The idea sounds ridiculously simple — chopped up, lightly seasoned raw tuna — but in fact it requires unstinting attention to detail. First, the tuna itself must be of the silkiest, fattiest variety, and the ahi, a Hawaiian word that takes in both the yellowfin tuna and the big-eye, is most prized for its suitability for the highest grade of sushi and sashimi. The fish must be impeccably fresh, the cutting done so that the texture is not mushy, the seasonings delicate so as not to distract from the flavor of the tuna, and the temperature should never be too cold to mask flavor and texture. After that, it’s up to the imagination of the individual chef to make his mark on the dish. One of the best is Andre Guerrero, chef-owner of the hot new MAX in Sherman Oaks, California (13355 Ventura Blvd.; 818-784-2915), where he forms the ahi into small towers tinged with wasabi and tobiko, laced with a little seaweed and ginger, and set with a cucumber salad.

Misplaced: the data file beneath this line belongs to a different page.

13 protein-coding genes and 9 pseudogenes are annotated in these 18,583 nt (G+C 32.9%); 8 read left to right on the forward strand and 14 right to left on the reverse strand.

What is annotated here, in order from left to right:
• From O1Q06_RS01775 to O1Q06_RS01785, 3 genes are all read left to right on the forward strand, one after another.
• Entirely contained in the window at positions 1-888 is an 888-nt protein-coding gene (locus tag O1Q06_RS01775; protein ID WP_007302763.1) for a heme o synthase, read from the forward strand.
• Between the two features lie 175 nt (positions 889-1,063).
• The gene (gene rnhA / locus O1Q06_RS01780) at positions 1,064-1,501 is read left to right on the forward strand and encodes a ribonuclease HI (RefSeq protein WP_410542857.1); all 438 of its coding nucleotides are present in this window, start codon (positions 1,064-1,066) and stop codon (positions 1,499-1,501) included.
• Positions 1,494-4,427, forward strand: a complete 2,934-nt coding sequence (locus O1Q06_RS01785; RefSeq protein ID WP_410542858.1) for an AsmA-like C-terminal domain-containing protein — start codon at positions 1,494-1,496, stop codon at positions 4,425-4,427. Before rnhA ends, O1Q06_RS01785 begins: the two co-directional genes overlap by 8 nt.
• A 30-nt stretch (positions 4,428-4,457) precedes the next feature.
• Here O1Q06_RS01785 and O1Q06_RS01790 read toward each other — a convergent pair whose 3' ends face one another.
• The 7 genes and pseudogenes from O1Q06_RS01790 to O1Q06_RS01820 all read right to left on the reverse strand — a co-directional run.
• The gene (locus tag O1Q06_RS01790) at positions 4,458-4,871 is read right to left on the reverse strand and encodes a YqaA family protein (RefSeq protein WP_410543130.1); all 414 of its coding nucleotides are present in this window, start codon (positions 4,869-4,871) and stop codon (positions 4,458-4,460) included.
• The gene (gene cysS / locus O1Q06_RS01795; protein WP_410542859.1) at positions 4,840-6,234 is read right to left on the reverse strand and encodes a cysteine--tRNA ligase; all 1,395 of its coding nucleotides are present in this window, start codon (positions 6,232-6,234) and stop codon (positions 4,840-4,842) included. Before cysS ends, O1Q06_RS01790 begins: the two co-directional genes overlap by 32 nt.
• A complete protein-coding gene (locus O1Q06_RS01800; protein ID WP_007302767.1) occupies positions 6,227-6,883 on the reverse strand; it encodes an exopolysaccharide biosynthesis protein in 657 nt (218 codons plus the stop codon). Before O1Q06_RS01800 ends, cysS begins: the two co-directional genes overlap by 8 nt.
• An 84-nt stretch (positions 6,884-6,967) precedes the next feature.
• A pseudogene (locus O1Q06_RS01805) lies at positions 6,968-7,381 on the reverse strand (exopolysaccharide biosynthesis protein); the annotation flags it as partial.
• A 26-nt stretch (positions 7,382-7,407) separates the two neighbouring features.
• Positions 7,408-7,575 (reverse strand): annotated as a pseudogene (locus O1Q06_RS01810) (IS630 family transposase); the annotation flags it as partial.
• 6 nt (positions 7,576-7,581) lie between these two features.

Other restaurants that do ahi up right:
ATLANTA: Joel, 3290 Northside Pkwy.; (404) 233-3500
CHICAGO: Wave, W Chicago Hotel, 644 N. Lakeshore Dr.; (312) 255-4460
NEW ORLEANS: Marigny Brasserie, 640 Frenchman St.; (504) 945-4472